In this paper I explore the provisioning strategies of diverse Chicago households in a period of economic turmoil and neoliberal austerity. I draw upon interviews with eBay sellers, urban homesteaders, undocumented immigrants, and formerly incarcerated mothers. This research asks:
What types of provisioning labors and strategies are involved in sustaining households?
What are the broader social and policy contexts in which households must provision?
What are the gendered and racialized dimensions of provisioning?
My research is still in the early stages, but I will share some initial data and arguments about commonality, inequality and the interactive role of households, labors, and broader processes. My talk will also consider the theoretical terrain and concepts, such as social reproduction and provisioning, that might help us understand these processes.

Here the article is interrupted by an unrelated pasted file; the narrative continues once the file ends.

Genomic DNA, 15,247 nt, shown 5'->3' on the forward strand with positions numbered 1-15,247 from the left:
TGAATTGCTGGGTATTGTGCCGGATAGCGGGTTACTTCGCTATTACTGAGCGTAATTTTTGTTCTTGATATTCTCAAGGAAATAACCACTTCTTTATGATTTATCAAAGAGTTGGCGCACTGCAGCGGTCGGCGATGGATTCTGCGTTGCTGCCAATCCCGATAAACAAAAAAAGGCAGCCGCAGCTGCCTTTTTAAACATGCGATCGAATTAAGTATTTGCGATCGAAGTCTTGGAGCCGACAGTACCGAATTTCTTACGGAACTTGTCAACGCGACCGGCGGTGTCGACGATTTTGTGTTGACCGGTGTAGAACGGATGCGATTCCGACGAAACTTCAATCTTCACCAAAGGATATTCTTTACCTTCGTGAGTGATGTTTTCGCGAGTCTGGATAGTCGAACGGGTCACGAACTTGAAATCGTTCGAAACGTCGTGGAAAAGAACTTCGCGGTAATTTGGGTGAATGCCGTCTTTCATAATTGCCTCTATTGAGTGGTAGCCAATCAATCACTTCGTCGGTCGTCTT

Brenda Parker is a GCI Scholar, and IRRPP Scholar, and an Assistant Professor in Urban Planning at the University of Illinois at Chicago. Her research interests include gender, race, inequality, urban policy and governance, and qualitative research design. She is currently writing a book about gender, race, and urban neoliberalism to be published by the University of Georgia Press.